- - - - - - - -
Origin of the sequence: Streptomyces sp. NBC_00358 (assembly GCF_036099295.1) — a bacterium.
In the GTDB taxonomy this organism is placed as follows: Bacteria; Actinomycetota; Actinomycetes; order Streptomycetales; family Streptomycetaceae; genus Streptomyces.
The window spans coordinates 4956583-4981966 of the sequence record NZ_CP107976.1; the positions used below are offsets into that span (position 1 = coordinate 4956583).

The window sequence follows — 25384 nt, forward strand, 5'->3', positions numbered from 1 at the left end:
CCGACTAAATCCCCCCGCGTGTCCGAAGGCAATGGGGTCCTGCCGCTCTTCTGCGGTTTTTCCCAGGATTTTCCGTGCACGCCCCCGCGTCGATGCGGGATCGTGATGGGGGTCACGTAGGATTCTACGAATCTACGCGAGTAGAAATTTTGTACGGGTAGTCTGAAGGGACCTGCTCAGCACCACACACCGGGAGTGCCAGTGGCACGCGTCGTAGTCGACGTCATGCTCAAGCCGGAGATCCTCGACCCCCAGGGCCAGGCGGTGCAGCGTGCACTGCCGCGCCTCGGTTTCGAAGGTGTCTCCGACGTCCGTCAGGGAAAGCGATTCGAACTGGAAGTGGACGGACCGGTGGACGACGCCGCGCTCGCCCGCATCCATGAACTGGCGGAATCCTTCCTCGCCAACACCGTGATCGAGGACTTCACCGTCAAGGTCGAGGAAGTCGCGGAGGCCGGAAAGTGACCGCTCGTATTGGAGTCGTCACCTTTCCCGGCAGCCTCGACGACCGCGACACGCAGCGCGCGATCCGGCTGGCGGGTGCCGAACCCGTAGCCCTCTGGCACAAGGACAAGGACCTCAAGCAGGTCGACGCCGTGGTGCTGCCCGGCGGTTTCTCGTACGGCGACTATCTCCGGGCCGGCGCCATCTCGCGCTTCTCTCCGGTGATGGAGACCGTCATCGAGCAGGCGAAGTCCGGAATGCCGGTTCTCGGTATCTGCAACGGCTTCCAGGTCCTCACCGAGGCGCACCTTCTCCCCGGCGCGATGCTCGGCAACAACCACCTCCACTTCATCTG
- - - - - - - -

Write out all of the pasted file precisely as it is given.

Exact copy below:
Origin of the sequence: Streptomyces sp. NBC_00358 (assembly GCF_036099295.1) — a bacterium.
In the GTDB taxonomy this organism is placed as follows: Bacteria; Actinomycetota; Actinomycetes; order Streptomycetales; family Streptomycetaceae; genus Streptomyces.
The window spans coordinates 4956583-4981966 of the sequence record NZ_CP107976.1; the positions used below are offsets into that span (position 1 = coordinate 4956583).

The window sequence follows — 25384 nt, forward strand, 5'->3', positions numbered from 1 at the left end:
CCGACTAAATCCCCCCGCGTGTCCGAAGGCAATGGGGTCCTGCCGCTCTTCTGCGGTTTTTCCCAGGATTTTCCGTGCACGCCCCCGCGTCGATGCGGGATCGTGATGGGGGTCACGTAGGATTCTACGAATCTACGCGAGTAGAAATTTTGTACGGGTAGTCTGAAGGGACCTGCTCAGCACCACACACCGGGAGTGCCAGTGGCACGCGTCGTAGTCGACGTCATGCTCAAGCCGGAGATCCTCGACCCCCAGGGCCAGGCGGTGCAGCGTGCACTGCCGCGCCTCGGTTTCGAAGGTGTCTCCGACGTCCGTCAGGGAAAGCGATTCGAACTGGAAGTGGACGGACCGGTGGACGACGCCGCGCTCGCCCGCATCCATGAACTGGCGGAATCCTTCCTCGCCAACACCGTGATCGAGGACTTCACCGTCAAGGTCGAGGAAGTCGCGGAGGCCGGAAAGTGACCGCTCGTATTGGAGTCGTCACCTTTCCCGGCAGCCTCGACGACCGCGACACGCAGCGCGCGATCCGGCTGGCGGGTGCCGAACCCGTAGCCCTCTGGCACAAGGACAAGGACCTCAAGCAGGTCGACGCCGTGGTGCTGCCCGGCGGTTTCTCGTACGGCGACTATCTCCGGGCCGGCGCCATCTCGCGCTTCTCTCCGGTGATGGAGACCGTCATCGAGCAGGCGAAGTCCGGAATGCCGGTTCTCGGTATCTGCAACGGCTTCCAGGTCCTCACCGAGGCGCACCTTCTCCCCGGCGCGATGCTCGGCAACAACCACCTCCACTTCATCTG